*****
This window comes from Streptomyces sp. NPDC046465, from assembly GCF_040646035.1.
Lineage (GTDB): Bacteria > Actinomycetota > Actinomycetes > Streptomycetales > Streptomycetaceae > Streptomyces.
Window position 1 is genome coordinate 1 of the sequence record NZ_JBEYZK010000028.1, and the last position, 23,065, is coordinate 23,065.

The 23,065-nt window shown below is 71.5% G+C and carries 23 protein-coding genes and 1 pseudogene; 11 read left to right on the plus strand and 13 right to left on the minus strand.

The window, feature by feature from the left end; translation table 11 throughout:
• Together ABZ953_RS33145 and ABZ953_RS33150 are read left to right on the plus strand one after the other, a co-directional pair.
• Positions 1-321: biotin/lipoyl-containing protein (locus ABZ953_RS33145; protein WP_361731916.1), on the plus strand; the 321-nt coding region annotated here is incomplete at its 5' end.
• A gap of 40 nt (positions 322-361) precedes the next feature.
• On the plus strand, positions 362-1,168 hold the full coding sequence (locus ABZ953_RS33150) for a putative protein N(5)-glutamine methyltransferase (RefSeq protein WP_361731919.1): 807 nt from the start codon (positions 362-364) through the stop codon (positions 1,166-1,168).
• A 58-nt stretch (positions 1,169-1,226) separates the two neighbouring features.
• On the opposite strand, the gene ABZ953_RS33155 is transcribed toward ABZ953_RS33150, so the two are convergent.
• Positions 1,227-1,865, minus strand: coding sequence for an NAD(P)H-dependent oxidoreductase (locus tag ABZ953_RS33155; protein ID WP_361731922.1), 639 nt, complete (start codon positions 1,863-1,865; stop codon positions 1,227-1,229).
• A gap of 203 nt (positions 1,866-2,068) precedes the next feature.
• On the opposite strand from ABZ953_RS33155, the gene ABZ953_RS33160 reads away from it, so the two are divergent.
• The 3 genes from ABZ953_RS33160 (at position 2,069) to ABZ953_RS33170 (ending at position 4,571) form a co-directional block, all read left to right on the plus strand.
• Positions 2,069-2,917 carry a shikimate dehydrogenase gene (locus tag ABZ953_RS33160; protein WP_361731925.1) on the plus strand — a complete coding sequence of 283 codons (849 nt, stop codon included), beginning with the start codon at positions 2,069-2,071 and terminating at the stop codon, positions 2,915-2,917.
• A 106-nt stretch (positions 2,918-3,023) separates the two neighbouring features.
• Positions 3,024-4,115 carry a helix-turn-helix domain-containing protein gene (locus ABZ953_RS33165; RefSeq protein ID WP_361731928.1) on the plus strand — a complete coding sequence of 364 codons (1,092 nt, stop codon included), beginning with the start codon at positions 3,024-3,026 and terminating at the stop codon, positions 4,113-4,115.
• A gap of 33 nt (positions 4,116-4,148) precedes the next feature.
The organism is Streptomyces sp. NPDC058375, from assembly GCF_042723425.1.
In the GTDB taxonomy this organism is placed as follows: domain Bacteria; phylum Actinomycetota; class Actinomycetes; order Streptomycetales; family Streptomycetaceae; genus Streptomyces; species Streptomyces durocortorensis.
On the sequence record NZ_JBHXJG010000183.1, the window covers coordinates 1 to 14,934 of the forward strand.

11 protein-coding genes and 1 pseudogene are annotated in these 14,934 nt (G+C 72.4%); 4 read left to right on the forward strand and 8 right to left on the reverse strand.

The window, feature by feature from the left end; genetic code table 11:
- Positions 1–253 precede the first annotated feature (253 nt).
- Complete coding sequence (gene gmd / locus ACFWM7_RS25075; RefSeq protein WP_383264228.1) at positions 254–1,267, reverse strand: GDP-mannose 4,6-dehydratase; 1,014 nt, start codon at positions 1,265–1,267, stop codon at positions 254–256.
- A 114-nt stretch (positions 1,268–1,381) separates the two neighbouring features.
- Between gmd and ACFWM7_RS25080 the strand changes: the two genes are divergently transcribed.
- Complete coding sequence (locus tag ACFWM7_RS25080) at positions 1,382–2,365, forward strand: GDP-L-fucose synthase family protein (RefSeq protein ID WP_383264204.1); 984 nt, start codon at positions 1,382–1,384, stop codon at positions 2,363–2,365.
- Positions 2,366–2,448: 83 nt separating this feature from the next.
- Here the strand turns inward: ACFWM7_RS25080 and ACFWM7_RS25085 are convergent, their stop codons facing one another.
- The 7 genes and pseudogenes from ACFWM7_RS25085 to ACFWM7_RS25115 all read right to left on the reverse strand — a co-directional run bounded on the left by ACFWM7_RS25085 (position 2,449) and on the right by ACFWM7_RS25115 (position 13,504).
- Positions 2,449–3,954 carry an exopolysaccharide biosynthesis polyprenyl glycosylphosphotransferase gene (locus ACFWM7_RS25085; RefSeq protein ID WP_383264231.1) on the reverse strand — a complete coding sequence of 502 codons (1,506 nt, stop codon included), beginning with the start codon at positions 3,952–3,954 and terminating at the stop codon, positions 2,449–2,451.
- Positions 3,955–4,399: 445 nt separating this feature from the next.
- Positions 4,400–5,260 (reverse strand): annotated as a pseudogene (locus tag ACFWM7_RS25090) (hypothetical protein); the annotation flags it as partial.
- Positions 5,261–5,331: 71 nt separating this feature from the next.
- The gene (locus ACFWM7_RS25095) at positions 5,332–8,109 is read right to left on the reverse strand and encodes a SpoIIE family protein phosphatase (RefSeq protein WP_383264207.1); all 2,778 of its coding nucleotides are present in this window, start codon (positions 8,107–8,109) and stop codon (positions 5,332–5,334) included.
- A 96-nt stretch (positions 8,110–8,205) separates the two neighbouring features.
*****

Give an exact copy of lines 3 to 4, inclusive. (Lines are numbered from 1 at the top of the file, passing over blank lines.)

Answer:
Window position 1 is genome coordinate 1 of the sequence record NZ_JBEYZK010000028.1, and the last position, 23,065, is coordinate 23,065.

The 23,065-nt window shown below is 71.5% G+C and carries 23 protein-coding genes and 1 pseudogene; 11 read left to right on the plus strand and 13 right to left on the minus strand.